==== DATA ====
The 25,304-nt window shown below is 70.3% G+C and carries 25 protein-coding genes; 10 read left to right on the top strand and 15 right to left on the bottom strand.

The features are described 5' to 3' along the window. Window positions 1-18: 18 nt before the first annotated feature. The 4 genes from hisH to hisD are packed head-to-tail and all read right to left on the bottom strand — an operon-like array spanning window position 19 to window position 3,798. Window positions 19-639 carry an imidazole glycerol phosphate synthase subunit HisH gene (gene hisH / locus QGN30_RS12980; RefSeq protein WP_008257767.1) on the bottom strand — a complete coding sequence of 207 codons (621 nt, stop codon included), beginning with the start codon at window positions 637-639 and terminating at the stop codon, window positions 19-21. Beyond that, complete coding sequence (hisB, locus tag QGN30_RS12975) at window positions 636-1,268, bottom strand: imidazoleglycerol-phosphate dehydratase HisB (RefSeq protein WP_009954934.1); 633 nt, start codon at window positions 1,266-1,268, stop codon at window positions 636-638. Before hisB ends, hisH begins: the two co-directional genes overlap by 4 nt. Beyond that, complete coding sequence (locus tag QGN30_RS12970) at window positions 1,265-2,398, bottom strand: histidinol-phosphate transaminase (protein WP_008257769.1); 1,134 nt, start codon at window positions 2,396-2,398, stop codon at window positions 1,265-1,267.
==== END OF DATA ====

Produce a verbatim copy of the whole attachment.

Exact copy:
The 25,304-nt window shown below is 70.3% G+C and carries 25 protein-coding genes; 10 read left to right on the top strand and 15 right to left on the bottom strand.

The features are described 5' to 3' along the window. Window positions 1-18: 18 nt before the first annotated feature. The 4 genes from hisH to hisD are packed head-to-tail and all read right to left on the bottom strand — an operon-like array spanning window position 19 to window position 3,798. Window positions 19-639 carry an imidazole glycerol phosphate synthase subunit HisH gene (gene hisH / locus QGN30_RS12980; RefSeq protein WP_008257767.1) on the bottom strand — a complete coding sequence of 207 codons (621 nt, stop codon included), beginning with the start codon at window positions 637-639 and terminating at the stop codon, window positions 19-21. Beyond that, complete coding sequence (hisB, locus tag QGN30_RS12975) at window positions 636-1,268, bottom strand: imidazoleglycerol-phosphate dehydratase HisB (RefSeq protein WP_009954934.1); 633 nt, start codon at window positions 1,266-1,268, stop codon at window positions 636-638. Before hisB ends, hisH begins: the two co-directional genes overlap by 4 nt. Beyond that, complete coding sequence (locus tag QGN30_RS12970) at window positions 1,265-2,398, bottom strand: histidinol-phosphate transaminase (protein WP_008257769.1); 1,134 nt, start codon at window positions 2,396-2,398, stop codon at window positions 1,265-1,267.